In the end, Beauty and the Beast has fantastic production values and costume designs, to go along with an impressive supporting cast, but despite all that works, it was an overdrawn musical-fantasy that makes you want to revisit the animated version which is a classic rather than ever watch this version, and this is coming from somebody who didn’t hate previous animated-to-live action adaptations like The Jungle Book and Cinderella.

 

SPECIAL FEATURES – 3.5/5


This release comes with a glossy and embossed slip cover. Inside is a code for the Digital HD copy as well as the standard DVD Copy.

Enchanted Table Read (13:31; HD) – Here we get to see the cast and crew read through, and act through, the script.

A Beauty of a Tale (27:08; HD) is a behind-the-scenes featurette on bringing the classic animated movie to the live action realm.

The Women Behind Beauty and the Beast (5:17; HD) – Actress Emma Watson hosts this featurette as we get to meet the women behind the scenes of the movie.

From Song to Screen: Making the Musical Sequence (13:26; HD) breaks down four of the songs, “Belle”, “Be Our Guest”, “Gaston” and “Beauty and the Beast”.

Extended Song: “Days in the Sun” (4:08; HD) – Here is the original version of the song. Includes an intro by Bill Condon.

Deleted Scenes (6:23; HD) – 8 scenes failed to make the cut but included is an intro by Condon explaining the reasons.

Making a Moment with Celine Dion (3:24; HD) – The singer recollects her hit song on the animated Beauty and the Beast and how it changed her life and coming back to work on this live action version.

“Beauty and the Beast” Music Video (4:02; HD) is the updated rendition of the classic song sung by Ariana Grande and John Legend.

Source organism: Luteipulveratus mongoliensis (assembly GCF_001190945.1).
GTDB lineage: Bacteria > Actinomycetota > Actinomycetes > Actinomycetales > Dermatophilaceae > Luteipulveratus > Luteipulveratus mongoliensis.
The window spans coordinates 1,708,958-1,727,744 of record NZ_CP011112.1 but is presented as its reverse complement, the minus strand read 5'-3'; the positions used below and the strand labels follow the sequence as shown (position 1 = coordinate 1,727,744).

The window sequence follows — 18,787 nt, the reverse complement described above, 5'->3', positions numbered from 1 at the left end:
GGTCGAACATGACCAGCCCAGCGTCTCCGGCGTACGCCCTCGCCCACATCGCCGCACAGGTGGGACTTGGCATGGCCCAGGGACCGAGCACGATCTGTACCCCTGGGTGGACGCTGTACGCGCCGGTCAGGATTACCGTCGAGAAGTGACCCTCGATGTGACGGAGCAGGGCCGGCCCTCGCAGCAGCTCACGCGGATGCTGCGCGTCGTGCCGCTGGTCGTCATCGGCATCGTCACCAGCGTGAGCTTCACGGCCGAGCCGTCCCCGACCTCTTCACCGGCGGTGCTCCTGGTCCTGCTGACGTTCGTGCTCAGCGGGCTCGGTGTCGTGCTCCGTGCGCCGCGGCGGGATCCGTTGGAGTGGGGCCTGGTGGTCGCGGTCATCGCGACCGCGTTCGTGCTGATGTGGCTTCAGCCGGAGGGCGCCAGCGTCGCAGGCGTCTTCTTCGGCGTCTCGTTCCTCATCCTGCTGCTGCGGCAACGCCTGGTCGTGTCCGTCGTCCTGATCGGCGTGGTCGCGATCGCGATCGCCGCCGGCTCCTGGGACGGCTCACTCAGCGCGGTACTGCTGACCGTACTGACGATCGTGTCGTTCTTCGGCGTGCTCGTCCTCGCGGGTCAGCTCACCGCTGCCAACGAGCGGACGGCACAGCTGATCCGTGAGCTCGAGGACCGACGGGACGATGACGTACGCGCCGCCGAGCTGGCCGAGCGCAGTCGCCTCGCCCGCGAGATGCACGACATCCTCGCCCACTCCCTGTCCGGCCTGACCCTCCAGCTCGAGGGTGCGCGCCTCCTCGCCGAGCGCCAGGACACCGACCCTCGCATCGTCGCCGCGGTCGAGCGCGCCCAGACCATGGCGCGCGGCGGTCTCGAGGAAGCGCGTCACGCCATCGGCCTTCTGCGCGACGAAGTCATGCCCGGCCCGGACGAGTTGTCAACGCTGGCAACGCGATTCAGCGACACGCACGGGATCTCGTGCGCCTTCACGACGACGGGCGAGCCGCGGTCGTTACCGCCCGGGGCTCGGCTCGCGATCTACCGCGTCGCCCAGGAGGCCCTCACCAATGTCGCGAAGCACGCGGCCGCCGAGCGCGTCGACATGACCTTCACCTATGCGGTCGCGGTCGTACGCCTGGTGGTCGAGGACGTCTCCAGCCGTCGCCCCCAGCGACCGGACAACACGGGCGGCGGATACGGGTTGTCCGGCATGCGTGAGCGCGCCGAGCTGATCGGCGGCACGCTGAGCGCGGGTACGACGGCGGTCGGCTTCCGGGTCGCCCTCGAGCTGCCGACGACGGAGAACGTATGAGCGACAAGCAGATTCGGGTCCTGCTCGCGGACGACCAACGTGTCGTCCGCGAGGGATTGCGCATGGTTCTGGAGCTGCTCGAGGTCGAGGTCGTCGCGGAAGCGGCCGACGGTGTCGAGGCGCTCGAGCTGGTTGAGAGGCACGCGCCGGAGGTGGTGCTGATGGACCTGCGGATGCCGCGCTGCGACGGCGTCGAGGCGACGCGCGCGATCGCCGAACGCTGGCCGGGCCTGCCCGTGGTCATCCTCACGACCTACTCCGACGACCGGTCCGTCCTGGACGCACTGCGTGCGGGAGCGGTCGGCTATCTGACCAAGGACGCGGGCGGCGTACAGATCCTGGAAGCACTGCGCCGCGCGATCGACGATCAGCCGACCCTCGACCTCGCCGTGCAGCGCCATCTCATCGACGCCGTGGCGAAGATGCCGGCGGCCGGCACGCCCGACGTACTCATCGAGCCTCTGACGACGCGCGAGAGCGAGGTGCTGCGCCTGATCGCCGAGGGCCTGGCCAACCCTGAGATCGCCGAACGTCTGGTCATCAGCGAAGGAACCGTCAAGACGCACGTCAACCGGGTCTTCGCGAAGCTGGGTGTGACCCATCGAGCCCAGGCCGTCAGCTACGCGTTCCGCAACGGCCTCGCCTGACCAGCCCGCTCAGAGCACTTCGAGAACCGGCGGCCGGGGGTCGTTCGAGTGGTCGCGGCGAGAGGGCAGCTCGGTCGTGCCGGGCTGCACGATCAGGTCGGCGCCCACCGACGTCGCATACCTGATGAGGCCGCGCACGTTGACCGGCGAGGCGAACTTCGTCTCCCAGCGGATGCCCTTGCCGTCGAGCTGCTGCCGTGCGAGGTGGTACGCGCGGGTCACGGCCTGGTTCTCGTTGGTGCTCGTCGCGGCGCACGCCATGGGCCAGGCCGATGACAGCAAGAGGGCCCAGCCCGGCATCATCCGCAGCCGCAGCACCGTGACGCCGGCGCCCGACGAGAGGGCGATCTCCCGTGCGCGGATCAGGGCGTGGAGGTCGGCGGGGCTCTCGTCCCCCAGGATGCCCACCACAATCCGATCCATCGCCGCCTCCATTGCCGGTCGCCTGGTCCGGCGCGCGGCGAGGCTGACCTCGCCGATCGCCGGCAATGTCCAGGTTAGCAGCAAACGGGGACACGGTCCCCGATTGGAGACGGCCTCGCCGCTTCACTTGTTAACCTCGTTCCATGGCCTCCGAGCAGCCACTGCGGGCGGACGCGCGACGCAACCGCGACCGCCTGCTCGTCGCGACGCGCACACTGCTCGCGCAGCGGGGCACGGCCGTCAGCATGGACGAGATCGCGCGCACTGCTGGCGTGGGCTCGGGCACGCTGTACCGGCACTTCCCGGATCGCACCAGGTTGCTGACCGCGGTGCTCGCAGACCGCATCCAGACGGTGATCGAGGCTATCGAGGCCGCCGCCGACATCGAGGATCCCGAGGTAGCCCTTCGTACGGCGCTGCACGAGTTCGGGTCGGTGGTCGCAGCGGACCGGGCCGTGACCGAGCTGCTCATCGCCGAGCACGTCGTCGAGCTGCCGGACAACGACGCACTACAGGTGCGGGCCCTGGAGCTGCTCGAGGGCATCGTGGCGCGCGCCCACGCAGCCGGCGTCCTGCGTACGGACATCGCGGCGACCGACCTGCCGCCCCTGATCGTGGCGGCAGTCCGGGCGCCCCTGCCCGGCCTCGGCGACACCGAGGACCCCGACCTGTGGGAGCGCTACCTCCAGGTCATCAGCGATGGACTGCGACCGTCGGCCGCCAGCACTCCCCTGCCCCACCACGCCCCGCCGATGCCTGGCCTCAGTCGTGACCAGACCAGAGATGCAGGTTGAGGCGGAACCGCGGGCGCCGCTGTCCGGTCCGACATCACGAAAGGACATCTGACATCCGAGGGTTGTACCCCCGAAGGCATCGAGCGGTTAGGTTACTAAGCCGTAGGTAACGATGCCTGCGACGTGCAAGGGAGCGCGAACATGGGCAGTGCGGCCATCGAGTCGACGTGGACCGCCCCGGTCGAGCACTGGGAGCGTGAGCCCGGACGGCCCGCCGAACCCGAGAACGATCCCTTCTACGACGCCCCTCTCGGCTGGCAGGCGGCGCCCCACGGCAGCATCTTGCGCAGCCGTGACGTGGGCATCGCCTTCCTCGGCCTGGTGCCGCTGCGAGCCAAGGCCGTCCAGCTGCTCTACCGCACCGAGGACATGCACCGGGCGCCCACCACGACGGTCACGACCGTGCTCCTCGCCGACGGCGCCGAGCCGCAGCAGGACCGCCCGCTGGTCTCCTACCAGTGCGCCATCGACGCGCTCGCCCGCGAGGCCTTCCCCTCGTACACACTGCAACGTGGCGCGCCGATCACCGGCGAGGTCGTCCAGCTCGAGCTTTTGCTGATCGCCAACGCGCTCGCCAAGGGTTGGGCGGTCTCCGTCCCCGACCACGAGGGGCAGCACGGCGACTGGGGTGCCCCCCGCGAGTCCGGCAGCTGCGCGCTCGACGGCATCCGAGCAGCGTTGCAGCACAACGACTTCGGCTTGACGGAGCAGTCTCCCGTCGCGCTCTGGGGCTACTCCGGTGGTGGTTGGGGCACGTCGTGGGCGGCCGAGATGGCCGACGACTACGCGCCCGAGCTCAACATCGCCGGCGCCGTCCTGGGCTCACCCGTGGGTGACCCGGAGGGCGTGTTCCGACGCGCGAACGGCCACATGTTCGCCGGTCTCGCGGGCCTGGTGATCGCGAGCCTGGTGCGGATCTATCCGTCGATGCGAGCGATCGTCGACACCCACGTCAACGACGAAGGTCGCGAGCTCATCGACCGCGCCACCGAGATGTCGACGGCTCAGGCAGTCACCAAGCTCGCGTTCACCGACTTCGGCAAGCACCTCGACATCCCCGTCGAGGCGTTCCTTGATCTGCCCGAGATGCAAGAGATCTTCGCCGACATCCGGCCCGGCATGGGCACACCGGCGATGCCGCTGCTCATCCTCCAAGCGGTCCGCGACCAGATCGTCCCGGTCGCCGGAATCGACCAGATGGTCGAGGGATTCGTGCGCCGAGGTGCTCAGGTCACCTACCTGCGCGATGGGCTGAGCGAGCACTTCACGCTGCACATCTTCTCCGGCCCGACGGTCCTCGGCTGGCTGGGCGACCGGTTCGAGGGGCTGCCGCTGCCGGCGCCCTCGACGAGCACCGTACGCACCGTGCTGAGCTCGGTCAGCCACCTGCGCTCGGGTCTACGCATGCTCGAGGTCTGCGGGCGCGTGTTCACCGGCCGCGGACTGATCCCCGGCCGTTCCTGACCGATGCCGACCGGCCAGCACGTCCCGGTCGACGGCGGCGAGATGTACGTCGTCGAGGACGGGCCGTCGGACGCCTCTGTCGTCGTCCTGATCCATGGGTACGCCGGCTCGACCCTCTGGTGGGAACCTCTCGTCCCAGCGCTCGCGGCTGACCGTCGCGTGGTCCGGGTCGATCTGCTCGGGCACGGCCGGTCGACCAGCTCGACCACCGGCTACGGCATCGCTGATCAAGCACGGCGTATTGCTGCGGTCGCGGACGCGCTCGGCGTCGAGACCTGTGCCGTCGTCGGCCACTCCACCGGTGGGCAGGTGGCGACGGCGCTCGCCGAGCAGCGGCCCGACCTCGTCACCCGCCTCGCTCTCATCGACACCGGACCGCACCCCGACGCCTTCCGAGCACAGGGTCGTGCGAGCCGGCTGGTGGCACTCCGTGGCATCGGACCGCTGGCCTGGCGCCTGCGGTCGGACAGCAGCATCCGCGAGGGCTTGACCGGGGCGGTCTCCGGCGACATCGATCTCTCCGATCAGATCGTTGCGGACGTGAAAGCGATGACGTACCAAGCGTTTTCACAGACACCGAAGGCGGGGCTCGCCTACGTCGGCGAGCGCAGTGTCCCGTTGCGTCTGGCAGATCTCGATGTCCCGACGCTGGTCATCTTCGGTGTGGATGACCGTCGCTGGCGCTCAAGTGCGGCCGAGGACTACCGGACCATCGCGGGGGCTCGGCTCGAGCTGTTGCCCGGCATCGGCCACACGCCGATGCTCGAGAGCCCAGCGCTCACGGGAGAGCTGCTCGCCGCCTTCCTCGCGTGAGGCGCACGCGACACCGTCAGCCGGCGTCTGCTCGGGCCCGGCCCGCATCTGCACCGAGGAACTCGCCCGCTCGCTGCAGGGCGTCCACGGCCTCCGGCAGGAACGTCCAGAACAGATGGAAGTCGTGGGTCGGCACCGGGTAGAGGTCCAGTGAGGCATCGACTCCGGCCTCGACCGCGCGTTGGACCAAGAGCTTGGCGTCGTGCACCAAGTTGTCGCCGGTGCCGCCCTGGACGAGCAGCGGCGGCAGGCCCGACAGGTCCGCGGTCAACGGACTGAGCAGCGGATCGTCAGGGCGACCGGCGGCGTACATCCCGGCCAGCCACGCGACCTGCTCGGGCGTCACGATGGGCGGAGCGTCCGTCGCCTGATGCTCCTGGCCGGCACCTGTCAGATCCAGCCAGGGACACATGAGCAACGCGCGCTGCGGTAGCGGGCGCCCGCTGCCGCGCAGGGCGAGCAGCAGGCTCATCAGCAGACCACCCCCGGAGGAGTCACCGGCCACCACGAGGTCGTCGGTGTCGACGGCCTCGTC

Making the Music Video: “Beauty and the Beast” (2:07; HD) takes us behind the scenes on how the music video was made.

Disney Song Selection allows you to go straight to your favorite songs from the movie.

 


VIDEO – 5.0/5


Beauty and the Beast sings and dances onto Blu-ray presented in its original 2.40 widescreen aspect ratio and a 1080p high-definition transfer. This is a gorgeous looking picture with a nice range of bright, brilliant colors in some scenes mixed with darker tones, especially early on inside the castle. Costumes have excellent pops of colors that come off the screen quite well.

AUDIO – 5.0/5


The disc has been outfitted with a 7.1 channel DTS-HD Master Audio track. If there’s any movie that would take advantage, it’s this one given there’s a wide range to judge from the musical numbers, which boom through with clarity, to general dialogue-driven scenes to some action-oriented ones, like the fighting toward the end.

 


OVERALL – 2.25/5


Overall, to say I was disappointed in this Beauty and the Beast live action adaptation would be an understatement. Although the technical aspects were impressive, the performances, particularly for Emma Watson and Dan Stevens, were underwhelming, and the new music was rather forgettable. But the worst sin: it was so uninteresting and downright boring. The Blu-ray released by Disney offers great video and audio transfers and a fine selection of bonus material.

 

 

 

 

Check out some more screen caps by going to page 2. Please note, these do contain spoilers.